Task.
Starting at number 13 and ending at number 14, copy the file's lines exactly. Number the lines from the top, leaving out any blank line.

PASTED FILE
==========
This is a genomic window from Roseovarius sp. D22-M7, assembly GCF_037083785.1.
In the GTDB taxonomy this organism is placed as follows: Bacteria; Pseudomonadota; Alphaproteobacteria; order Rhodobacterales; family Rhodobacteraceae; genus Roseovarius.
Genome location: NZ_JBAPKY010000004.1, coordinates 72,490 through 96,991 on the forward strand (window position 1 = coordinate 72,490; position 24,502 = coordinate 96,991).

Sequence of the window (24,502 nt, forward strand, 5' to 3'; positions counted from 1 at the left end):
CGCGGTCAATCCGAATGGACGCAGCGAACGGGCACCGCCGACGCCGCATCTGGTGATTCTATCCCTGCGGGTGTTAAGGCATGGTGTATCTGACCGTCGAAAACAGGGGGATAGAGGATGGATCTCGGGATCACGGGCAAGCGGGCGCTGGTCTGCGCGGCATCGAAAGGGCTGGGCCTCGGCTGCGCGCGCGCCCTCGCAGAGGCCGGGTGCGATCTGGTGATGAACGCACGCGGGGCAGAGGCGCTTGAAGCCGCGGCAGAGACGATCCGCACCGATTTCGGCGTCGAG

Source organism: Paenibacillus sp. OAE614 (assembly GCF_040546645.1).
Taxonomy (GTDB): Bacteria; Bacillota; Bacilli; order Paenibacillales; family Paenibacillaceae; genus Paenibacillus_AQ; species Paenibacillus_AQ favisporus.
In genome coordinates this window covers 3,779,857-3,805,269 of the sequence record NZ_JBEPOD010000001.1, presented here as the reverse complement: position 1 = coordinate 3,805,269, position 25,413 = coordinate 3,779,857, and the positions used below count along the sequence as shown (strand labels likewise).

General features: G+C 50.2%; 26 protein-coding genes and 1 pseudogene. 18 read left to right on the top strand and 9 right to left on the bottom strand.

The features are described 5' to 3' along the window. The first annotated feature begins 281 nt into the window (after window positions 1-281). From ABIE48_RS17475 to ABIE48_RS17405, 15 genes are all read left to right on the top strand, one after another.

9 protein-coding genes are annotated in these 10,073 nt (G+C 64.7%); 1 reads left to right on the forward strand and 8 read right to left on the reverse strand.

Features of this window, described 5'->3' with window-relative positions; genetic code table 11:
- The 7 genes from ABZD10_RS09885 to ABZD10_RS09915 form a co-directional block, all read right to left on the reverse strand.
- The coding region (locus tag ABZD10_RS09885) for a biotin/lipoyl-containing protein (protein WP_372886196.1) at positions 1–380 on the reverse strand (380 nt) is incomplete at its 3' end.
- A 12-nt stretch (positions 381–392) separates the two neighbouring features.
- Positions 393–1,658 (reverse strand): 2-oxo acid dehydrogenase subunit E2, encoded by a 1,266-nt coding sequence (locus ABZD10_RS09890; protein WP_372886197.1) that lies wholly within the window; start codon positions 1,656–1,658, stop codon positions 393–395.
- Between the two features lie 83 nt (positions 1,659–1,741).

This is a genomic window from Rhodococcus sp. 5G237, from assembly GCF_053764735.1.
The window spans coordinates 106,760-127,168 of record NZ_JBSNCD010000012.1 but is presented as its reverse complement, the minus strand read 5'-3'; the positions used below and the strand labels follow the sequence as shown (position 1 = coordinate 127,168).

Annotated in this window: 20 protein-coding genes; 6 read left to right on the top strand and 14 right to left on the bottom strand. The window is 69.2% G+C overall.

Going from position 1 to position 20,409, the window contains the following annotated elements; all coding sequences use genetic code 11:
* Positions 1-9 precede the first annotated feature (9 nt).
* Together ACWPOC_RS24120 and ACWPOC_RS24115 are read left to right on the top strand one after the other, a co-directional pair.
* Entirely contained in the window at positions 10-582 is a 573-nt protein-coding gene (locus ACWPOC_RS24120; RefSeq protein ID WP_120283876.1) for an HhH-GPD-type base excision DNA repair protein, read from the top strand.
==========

- The 7 genes from ABZD10_RS09885 to ABZD10_RS09915 form a co-directional block, all read right to left on the reverse strand.
- The coding region (locus tag ABZD10_RS09885) for a biotin/lipoyl-containing protein (protein WP_372886196.1) at positions 1–380 on the reverse strand (380 nt) is incomplete at its 3' end.